- The Washington Times - Thursday, May 7, 2015

The scandals that hit Hillary Rodham Clinton in the opening days of her presidential run have marred her for voters in general, but in the eyes of Democrats she looks unscathed — partly because they love her and partly because she’s all they got.

Whatever the reason, Mrs. Clinton appears all-but-invincible as she marches toward the Democratic presidential nomination. But the long slog, while constantly beating back attacks and controversy, could leave her badly wounded if she makes it to the general election, said Republican political strategists.

Mrs. Clinton was as popular as ever in a new Quinnipiac University Poll of likely Iowa Democratic Caucus voters that was released Thursday. She dominated the race with 60 percent support, which mirrors her support from the party faithful in most nationwide surveys.

Her share of the Democratic vote in the early-voting Hawkeye State dropped a mere 1 percent since the same poll in February, despite nonstop scandals swirling around the former first lady, senator and secretary of state.

Among Democrats, she had weathered a furor over her exclusive use of a private email account to conduct official business at the State Department, possibly violating federal open records laws, and allegations of a pay-to-play deal involving foreign donations to the Clinton Foundation while she was America’s top diplomat.

Still, 76 percent of Iowa Democrats told the pollsters they think Mrs. Clinton is honest and trustworthy, compared to just 17 percent who said she was not.

“Most Democrats probably support her because she is the only serious Democrat who is running for president, and she is such a known quantity among Iowans that they are used to her bringing all the drama and scandal that goes with the Clintons,” said GOP strategist Ron Bonjean.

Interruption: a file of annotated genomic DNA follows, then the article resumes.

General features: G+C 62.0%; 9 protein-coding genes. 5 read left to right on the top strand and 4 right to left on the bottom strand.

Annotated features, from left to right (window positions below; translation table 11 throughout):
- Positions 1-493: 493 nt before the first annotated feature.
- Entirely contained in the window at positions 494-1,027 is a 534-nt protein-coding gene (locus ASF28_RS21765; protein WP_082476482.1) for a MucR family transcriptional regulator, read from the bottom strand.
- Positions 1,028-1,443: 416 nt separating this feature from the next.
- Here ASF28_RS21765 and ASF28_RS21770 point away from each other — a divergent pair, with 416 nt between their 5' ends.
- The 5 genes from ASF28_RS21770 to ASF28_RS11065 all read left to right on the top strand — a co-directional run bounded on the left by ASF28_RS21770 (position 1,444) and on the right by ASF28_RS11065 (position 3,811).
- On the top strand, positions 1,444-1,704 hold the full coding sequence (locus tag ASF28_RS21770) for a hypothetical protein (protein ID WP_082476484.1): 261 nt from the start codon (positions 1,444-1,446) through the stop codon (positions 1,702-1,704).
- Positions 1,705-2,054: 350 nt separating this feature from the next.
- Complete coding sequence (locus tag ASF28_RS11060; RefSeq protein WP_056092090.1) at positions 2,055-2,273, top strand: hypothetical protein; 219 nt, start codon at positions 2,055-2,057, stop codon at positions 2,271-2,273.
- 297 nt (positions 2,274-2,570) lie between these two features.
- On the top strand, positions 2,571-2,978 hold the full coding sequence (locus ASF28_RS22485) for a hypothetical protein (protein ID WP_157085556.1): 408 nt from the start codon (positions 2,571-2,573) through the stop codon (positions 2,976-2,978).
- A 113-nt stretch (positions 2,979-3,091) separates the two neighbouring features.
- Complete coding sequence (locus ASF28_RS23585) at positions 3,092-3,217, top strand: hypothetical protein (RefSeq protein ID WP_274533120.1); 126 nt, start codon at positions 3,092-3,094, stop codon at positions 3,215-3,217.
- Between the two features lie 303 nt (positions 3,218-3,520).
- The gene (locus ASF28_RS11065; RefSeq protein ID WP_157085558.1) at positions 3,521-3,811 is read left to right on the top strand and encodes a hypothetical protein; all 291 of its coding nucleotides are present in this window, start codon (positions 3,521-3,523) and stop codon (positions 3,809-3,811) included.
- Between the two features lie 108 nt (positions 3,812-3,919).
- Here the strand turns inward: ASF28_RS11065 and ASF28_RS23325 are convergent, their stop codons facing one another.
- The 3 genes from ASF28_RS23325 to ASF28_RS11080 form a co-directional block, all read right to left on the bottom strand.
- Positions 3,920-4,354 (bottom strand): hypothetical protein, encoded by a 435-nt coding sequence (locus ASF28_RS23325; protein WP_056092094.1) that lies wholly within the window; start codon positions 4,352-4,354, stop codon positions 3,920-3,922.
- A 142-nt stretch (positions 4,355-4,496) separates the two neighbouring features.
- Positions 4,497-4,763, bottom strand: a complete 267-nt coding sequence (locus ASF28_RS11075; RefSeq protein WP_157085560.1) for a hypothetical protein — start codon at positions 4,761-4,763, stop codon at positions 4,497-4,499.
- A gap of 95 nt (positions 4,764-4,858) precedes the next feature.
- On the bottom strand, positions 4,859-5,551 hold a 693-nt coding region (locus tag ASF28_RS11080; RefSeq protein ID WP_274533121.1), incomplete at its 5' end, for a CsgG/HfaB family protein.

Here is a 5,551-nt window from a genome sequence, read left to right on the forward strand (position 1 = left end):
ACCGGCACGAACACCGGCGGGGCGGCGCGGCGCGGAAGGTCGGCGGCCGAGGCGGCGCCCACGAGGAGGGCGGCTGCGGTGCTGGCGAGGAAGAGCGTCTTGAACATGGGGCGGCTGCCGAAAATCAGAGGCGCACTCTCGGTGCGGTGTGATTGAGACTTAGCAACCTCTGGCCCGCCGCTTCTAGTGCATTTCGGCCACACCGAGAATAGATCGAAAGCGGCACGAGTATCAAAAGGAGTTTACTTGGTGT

He warned of trouble down the road, however, if the scandals keep coming or don’t go away.

“This will likely create Clinton fatigue for general election voters that a Republican rival can take advantage of to show new leadership,” he said.

Mrs. Clinton fares much worse on the trustworthiness scale when measured by surveys of all voters.

Half of all voters across the country rated Mrs. Clinton as “bad” or “very bad” when asked about her honesty and straightforwardness, compared to 25 percent who said she was “good” or “very good,” according to a Wall Street Journal/NBC poll released this week.

Her honesty has taken a major hit since last summer, when the same poll showed 40 percent saying she was honest and 38 percent saying she was not.

Mrs. Clinton’s honesty numbers fell among Democrats as well, but she remained in the positive territory. Last year 75 percent of Democrats said she was honest and straightforward, and 10 percent said she was not, compared to 53 percent calling her honest and 14 percent saying she is not honest in the latest poll.

She also leads in theoretical matchups against potential Republican opponents, but the margins have grown smaller.

Mrs. Clinton beat Florida Sen. Marco Rubio 49 percent to 42 percent, Kentucky Sen. Rand Paul 49 percent to 41 percent, former Florida Gov. Jeb Bush 49 percent to 40 percent and former Arkansas Gov. Mike Huckabee 51 percent to 40 percent in a Real Clear Politics average of recent polls.

In Iowa, as in the rest of the country, Mrs. Clinton enjoyed a double-digit lead of all of her potential Democratic rivals and remained the undiluted front-runner for the Democratic nomination.

Vermont Sen. Bernard Sanders, the only other announced candidate for the Democratic nomination, trailed Mrs. Clinton with 15 percent support from their party’s caucusgoers in Iowa.

Vice President Joseph R. Biden finished third with 11 percent, followed by former Virginia Sen. Jim Webb and former Maryland Gov. Martin O’Malley, who each garnered 3 percent.

Another 7 percent were undecided, according to the poll.

“One thing is obvious about the Iowa Democratic Caucus participants: They are loyal as the day is long, at least when it comes to Hillary Clinton,” said Peter A. Brown, assistant director of the Quinnipiac University Poll. “The former secretary of state has taken a major pounding in the news media and from her political opponents over her email and family foundation. So far these criticisms have had absolutely no effect on her standing among Iowa Democrats.”

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